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the pioneer of Dylan Studies; writer, public speaker, critic; became a Doctor of Letters in 2015 (awarded by the University of York, UK)

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Tuesday, September 22, 2009


...and want to hear them:


Anonymous Stephen said...

Oh, boy. Thank you so much, Michael. I'd resisted listening to these so far, and then I followed this 'You Tube' link to hell. This is grim listening. In fact, I bailed out after about 4 minutes. These are poor quality samples, but the singing really does sound gruesome. It's a shame because he has done so much good stuff in recent years in crooner mode: Moonlight, Return To Me, Miss The Mississippi etc. Maybe Dylan's unhappy with all that good press he's been getting lately; this should put a stop to that, at least. Still, I'll buy it of course, and it is for a good cause.

8:40 pm  
Anonymous Bev said...

Actually, it's not as bad as I thought it was going to be (I don't mean it's good; just not as bad...)

There's something knowingly amusing about it - juxtaposition of the voice and the material I guess. Maybe this won't finally take DITG crown as his worse studio album after all.

Besides, I think with this one we are best off viewing it as a detour from Bob's main albums, rather than anything more significant.

6:25 pm  
Anonymous Anonymous said...

Michael, I'm certain this won't change your perception of Dylan's "Heart" but in case you haven't seen it I thought you might find it interesting if nothing else. If only for the information about the musical line up. Pat Ford

By Stein Arne Nistad, Fidelity

Christmas In the Heart is not a new Bob Dylan CD. The fifteen tracks are picked mostly from the American Christmas tradition and include songs like “Here Comes Santa Claus”, “Winter Wonderland”, “Have Yourself a Merry Little Christmas” among others.

Dylan has loosened up over the last few years: He has finally stopped fighting his own legend. He recent records exposes humor, irony and is more playful than ever. It`s like he is thinking that life isn`t that serious after all. Dylan`s inspiration from traditional blues, jazz and music hall songs from the 1920 to 1950 is obvious. It`s manifested on “Love & Theft” from 2001 and is also the inspiration for “Modern Times” and is also recognizable on his more bluesy 2009 effort “Together through life”.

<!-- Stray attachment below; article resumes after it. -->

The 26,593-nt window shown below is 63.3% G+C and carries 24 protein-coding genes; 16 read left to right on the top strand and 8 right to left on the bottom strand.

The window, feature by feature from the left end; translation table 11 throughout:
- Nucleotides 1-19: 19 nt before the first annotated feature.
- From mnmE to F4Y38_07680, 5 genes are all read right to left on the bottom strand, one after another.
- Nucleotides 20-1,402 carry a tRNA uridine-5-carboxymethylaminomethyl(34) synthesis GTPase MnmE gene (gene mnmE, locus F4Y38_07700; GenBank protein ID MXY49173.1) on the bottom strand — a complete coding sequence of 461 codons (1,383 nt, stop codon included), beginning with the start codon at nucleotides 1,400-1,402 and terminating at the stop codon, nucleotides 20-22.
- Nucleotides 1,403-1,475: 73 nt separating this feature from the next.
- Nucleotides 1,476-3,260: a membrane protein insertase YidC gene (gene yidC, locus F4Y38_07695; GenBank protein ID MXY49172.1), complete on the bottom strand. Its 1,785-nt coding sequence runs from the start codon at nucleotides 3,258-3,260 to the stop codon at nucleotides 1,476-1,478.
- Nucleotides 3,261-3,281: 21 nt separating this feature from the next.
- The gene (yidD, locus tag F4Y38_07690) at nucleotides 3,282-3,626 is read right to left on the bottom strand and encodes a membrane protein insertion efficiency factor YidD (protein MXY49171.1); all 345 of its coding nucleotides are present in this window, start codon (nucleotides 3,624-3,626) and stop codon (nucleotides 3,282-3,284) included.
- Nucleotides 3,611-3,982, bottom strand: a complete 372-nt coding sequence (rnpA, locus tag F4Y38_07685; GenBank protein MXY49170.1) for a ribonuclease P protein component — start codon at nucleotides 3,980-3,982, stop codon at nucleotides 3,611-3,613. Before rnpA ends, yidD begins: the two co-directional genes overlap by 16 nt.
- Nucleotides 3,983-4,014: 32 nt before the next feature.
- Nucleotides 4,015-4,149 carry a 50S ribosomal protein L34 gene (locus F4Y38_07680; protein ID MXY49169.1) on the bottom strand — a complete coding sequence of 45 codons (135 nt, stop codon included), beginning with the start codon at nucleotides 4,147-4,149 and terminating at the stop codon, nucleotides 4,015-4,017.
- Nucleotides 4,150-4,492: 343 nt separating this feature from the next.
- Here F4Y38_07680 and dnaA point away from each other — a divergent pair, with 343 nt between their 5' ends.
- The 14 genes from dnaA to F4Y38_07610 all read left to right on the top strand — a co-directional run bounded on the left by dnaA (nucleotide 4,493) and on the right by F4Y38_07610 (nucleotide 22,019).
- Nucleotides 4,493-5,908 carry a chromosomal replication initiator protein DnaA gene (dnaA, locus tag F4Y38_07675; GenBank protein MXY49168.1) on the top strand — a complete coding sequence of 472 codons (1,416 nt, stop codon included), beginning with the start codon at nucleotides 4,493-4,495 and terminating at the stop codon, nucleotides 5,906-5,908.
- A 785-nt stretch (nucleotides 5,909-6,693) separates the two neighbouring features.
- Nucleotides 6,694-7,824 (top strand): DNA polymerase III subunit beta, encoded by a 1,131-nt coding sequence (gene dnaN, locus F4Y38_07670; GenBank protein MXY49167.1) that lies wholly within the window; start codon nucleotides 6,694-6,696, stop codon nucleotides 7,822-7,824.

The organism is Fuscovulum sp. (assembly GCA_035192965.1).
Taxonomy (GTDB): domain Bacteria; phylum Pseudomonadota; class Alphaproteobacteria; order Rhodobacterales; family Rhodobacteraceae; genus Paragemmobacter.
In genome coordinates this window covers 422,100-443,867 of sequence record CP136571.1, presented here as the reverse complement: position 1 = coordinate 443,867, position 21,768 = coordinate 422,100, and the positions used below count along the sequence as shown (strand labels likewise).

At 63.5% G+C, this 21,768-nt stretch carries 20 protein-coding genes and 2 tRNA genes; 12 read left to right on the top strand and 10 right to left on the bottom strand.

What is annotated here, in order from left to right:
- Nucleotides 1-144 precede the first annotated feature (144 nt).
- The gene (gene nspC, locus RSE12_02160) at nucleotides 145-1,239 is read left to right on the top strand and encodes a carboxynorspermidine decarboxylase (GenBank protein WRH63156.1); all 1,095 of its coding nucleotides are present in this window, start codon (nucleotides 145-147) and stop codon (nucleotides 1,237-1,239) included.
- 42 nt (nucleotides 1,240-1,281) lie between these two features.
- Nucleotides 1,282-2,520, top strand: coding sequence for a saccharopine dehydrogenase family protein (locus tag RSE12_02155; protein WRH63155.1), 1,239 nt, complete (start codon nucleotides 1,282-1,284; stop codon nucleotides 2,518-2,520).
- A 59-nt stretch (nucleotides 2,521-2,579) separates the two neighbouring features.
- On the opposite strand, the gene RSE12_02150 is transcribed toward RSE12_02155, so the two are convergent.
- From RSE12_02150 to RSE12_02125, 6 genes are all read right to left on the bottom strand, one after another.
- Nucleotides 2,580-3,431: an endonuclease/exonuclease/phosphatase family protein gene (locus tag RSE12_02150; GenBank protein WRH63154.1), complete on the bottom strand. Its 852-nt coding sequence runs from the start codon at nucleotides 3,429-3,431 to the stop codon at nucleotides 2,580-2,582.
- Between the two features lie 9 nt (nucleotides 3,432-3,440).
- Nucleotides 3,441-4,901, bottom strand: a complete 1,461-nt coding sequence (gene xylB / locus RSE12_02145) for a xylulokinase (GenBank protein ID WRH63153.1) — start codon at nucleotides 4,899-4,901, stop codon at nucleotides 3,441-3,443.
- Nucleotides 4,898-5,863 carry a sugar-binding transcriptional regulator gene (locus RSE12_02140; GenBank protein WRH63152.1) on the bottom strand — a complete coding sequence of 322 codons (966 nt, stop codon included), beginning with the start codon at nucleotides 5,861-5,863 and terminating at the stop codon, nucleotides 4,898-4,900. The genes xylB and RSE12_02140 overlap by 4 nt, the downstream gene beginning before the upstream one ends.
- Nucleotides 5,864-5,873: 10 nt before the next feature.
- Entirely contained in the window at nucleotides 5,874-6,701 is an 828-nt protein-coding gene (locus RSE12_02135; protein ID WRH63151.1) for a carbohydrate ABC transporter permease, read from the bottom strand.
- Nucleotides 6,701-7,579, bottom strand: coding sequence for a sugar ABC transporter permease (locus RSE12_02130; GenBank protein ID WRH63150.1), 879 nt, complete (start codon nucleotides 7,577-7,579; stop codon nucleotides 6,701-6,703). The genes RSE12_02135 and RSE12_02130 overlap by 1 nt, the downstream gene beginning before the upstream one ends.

Dylan’s Christmas album is in an odd way inspired from the same tradition. The arrangements have a traditional and somewhat old aged sound.
Still the album has a modern touch. The sound and production is good. Dylan is singing nice and is really into it. His rusty voice filled with patina and age makes a very interesting contrast to the in many ways well known arrangements. His voice gives a new and sometimes unexpected feeling. If Santa has a voice, Dylan is probably the closest we ever get to hear it.

Obviously Dylan had a good time in the studio. It’s a lot of energy in the band and in Dylan’s performances. The record is packed with instruments spanning from accordion, steel guitars to strings, bells and drums. The band is based on his current touring band. Tony Garnier on bass, George Receli on drums and percussion, Don Herron on steel guitar, mandolin, violin and trumpet. Bob Dylan is playing guitar, electric piano and harmonica. The touring band is extended by David Hildalgo (Los Lobos) on guitar, accordion, mandolin and trumpet, Phil Upchurch on guitar and finally Patrick Warren on piano, organ and celeste. The band is backed by the four men and three women strong “Mixed Voice Singer”. They do a fantastic job bringing this record sounding like it was recorded back in the fifties.

Despite the fact that some of the arrangements and songs initially sound a bit strange, I soon recognize an underlying quality in almost every one of them. It’s strange, but I feel Dylan’s genius comes true and all of the songs on the record grow on me. As a Dylan fan I think “Christmas Blues” and “Have Yourself A Merry Little Christmas” is the highlights of the album. “Must be Santa” is probably the only polka and the most up-tempo song Dylan ever has recorded. However the quality of this record is so high, that I am not able to spot one weak song, if you buy the idea and intention with this project.

Releasing a Christmas album is in my opinion the most unexpected, weird and surreal thing Dylan ever has done. When Dylan decided to enter the snowman-reindeer–Santa Claus business – what could we expect? Many Dylan fans will claim that this is the worst Dylan record ever. I disagree. Some of the songs express a kind of enjoyable madness. It works in a mysteriously way. I believe “Christmas In the Heart” will find it’s natural place in many people’s Christmas tradition, also among Dylan fans after the first shock.

This is probably the most interesting Christmas record ever released and Dylan has put a lot of effort and energy in doing this right. I love “Christmas in the Heart” and I tend to define it as a Dylan holyday masterpiece. It`s that good!

Norwegian magazine Fidelity #

10:50 pm  
Anonymous Anonymous said...

cool blog

with all respect to the legend
check out this

2:40 pm  

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